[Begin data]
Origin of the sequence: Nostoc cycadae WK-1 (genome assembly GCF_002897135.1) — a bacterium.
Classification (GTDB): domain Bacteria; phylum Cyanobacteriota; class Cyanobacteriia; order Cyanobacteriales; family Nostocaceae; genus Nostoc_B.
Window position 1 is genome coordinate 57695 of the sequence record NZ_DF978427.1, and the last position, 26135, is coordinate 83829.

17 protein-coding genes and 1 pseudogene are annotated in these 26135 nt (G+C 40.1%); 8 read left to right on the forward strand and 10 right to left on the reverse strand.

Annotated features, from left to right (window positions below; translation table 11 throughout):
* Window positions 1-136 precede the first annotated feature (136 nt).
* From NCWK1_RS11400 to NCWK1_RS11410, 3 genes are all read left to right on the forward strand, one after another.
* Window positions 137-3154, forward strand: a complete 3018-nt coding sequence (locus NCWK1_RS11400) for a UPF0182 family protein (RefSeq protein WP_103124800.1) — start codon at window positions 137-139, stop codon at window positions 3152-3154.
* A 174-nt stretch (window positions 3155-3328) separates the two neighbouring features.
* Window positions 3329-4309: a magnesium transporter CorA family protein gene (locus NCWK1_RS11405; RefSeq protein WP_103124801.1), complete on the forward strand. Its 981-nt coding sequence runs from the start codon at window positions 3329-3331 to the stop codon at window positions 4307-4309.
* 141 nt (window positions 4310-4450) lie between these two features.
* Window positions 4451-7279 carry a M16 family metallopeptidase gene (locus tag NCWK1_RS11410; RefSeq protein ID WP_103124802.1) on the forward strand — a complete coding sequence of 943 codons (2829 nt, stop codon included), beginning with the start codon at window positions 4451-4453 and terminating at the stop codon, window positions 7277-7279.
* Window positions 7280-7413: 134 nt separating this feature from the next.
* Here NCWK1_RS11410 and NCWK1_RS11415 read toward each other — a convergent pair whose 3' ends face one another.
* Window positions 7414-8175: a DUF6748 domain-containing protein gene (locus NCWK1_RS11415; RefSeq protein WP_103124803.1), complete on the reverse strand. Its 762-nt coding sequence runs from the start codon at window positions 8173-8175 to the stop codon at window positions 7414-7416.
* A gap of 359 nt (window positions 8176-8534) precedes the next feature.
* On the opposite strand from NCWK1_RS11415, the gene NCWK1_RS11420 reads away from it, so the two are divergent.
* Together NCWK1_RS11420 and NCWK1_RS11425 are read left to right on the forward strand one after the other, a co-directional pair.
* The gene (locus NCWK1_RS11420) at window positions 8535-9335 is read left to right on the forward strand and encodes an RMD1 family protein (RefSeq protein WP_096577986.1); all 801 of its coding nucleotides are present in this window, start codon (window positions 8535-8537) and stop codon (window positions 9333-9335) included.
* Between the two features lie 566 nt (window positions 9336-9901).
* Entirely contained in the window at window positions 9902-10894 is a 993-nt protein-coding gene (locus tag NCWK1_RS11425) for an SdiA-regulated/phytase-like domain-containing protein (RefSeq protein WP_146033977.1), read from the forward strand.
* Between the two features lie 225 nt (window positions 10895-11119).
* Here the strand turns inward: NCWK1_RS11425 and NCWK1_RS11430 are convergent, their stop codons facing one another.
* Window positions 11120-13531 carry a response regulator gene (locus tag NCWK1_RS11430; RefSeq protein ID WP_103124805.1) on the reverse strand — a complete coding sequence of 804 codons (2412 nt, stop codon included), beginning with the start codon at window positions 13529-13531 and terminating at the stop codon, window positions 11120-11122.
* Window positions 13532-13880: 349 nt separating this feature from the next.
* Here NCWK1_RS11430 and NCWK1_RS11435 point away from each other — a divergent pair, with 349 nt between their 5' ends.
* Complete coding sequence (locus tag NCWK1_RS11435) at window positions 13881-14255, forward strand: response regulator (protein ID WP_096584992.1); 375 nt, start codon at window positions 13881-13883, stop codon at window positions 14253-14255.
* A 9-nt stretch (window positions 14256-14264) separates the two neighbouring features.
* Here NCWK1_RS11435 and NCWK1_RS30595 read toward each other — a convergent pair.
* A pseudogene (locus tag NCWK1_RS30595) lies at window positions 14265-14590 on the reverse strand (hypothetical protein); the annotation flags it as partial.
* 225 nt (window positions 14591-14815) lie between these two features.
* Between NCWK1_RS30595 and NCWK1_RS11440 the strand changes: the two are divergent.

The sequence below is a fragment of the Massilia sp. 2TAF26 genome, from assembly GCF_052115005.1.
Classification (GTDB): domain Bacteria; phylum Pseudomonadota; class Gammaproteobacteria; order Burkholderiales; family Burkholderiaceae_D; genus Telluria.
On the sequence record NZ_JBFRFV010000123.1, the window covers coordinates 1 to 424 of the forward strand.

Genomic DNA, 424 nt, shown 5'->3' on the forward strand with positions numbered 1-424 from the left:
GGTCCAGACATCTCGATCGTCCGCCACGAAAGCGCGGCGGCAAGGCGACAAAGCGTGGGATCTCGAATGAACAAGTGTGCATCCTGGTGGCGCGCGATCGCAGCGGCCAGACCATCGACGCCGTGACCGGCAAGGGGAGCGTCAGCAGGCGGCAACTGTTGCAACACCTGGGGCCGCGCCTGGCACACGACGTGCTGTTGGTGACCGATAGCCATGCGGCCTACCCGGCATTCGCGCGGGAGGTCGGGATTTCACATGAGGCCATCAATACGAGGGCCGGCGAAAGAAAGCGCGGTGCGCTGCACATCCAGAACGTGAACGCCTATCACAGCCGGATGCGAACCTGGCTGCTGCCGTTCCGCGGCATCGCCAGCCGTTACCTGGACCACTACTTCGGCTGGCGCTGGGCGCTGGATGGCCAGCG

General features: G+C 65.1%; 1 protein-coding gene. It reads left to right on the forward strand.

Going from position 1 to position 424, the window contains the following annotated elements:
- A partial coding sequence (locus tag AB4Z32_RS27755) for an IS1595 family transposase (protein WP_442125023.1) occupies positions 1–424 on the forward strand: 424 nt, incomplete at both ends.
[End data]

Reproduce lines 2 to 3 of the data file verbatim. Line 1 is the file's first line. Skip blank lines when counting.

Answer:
Classification (GTDB): domain Bacteria; phylum Cyanobacteriota; class Cyanobacteriia; order Cyanobacteriales; family Nostocaceae; genus Nostoc_B.
Window position 1 is genome coordinate 57695 of the sequence record NZ_DF978427.1, and the last position, 26135, is coordinate 83829.